Let us be careful not to exaggerate here. The inheritance of our Diocese through the two great Endowments, the Diocesan Endowment and the Endowment of the See is still very strong in terms of assets. Between them they amount to almost $200 million on current market values. There is much for which to be thankful, much to preserve and much to renew. Our immediate problem is that much of these assets are now significantly underperforming and not producing the cash-flow that we want. We have ‘lazy assets.’ We need them to get out of bed and start performing for us. Our major task in the next decade is to preserve the assets while growing the cash-flow. And, humanly speaking, that is going to require prayerfulness, skill, wisdom, patience and self-control. It can be done, but it is what we do here in this Synod and in the next two years which is going to set the foundations for the future.
We are going to need prayerfulness, skill, wisdom, patience and self-control.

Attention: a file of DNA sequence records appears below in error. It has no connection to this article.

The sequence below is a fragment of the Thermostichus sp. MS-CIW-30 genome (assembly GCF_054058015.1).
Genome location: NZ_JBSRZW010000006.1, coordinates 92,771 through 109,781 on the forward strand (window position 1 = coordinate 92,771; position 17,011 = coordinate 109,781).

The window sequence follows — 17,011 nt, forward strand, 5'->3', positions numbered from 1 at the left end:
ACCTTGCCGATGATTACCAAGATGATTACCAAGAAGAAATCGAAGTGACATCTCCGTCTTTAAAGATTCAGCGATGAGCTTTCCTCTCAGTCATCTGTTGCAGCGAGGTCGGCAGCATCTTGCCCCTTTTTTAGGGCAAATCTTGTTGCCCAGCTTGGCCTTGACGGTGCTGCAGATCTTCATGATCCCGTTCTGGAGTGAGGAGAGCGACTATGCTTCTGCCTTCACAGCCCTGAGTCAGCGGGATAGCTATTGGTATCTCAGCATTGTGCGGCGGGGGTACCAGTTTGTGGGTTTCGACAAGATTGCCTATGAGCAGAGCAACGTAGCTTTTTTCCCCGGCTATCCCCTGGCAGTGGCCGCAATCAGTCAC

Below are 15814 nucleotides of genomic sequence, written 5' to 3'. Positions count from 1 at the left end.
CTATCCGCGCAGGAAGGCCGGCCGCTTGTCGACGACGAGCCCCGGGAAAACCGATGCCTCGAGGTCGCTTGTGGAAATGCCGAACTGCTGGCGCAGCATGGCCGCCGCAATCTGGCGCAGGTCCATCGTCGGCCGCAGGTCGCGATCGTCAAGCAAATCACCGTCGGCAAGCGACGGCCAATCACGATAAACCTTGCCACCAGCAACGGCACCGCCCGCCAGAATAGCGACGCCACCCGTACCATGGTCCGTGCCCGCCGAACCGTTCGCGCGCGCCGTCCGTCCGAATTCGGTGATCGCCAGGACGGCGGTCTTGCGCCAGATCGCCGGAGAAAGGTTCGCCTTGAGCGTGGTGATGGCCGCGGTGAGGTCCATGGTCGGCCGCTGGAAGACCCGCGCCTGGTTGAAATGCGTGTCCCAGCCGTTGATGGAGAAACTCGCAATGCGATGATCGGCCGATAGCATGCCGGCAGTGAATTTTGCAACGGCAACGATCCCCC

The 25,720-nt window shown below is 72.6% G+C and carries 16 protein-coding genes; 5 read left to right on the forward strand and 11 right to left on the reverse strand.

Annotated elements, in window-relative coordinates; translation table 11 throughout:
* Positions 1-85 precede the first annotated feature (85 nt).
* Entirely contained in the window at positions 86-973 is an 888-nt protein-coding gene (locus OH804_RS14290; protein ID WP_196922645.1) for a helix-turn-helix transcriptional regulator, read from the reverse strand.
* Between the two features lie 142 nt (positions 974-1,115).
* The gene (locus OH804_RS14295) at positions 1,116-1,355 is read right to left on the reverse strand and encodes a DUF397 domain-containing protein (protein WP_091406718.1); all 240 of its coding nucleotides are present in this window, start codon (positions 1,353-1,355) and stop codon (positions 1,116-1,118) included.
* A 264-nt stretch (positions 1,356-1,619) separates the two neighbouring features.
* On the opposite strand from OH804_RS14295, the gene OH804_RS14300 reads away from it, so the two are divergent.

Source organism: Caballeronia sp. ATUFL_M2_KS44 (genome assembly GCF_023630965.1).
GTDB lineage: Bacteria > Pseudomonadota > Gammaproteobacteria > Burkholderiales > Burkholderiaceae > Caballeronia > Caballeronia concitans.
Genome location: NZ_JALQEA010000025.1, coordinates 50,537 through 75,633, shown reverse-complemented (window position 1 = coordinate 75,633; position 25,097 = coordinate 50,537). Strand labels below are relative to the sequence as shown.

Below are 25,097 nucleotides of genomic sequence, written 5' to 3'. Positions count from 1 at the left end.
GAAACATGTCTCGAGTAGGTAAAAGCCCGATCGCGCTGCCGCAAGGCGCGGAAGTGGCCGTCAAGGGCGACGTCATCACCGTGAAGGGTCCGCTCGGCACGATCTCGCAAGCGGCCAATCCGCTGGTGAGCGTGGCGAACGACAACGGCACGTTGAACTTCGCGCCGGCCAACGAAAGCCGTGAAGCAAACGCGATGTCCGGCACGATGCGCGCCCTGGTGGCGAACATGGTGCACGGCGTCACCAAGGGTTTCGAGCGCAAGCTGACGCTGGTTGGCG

Matthew Henry, wrote about King David that, ‘When he was at his wits’ end, he was not at his faith’s end’ The financial issues are grave, but I am not despondent and I hope that you share my confidence in God and the word of God and the Spirit of God. The things we planned last year in order to keep fulfilling our Mission, prosper. We are here in the great arena of the Diocese of Sydney to make Christ known and to help make men and women human. The tragedy which is optimistic secularism, continues to deprive men and women of their proper humanity. God has not left us without resources to make him known, although our resources now will come to us in different ways. Our adversities have given us an opportunity to rethink what we are doing and to be generous. God is our strength, and his people are the conduit of his mercies. The good news is that there is evidence that the Lord is at work through us bringing many of his children to glory. Let me tell you about it…